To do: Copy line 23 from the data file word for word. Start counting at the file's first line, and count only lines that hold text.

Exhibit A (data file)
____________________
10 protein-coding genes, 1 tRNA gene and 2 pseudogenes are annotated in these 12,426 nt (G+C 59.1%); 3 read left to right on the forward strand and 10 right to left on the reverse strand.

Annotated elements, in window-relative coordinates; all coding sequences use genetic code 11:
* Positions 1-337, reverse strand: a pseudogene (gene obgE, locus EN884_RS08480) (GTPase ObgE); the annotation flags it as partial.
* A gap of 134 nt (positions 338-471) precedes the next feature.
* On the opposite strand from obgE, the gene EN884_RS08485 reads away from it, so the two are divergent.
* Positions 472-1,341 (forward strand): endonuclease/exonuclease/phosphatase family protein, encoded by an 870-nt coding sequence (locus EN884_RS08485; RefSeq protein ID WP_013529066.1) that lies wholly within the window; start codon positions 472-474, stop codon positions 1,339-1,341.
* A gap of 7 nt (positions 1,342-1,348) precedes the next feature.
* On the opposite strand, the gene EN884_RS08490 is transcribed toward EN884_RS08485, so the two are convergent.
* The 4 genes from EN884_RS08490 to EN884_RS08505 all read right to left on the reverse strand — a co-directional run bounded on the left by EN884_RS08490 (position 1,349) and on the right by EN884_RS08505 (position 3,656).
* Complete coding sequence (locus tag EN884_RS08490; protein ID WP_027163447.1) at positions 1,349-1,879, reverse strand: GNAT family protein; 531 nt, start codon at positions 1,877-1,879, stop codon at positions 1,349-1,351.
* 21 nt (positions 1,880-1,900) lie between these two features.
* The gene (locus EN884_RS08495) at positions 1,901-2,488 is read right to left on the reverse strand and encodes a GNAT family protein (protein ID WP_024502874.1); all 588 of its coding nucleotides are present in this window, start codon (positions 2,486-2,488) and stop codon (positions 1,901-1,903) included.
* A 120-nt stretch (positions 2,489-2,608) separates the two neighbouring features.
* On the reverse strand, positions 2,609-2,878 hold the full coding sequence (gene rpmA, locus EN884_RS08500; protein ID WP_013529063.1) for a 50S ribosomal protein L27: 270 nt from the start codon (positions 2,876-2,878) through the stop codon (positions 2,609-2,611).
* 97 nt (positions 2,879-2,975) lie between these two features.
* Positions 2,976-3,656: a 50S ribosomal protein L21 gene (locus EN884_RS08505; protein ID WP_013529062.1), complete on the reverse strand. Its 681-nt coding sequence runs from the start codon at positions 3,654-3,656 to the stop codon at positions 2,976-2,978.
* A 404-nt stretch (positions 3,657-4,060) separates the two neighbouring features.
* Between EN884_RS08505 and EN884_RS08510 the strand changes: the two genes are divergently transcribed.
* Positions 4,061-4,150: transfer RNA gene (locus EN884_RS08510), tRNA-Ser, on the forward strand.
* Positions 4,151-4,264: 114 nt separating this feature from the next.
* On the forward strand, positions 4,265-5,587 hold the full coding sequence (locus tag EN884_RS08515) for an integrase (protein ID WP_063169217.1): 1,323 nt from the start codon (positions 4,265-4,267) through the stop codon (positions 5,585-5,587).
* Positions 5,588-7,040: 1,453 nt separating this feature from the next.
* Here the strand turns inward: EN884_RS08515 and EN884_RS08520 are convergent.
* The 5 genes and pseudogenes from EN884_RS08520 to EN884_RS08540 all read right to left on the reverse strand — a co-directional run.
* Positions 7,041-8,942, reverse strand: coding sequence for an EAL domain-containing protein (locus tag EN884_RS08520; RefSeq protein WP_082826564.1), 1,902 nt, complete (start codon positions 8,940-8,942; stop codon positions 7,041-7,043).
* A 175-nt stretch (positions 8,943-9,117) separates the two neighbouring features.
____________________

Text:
* Here the strand turns inward: EN884_RS08515 and EN884_RS08520 are convergent.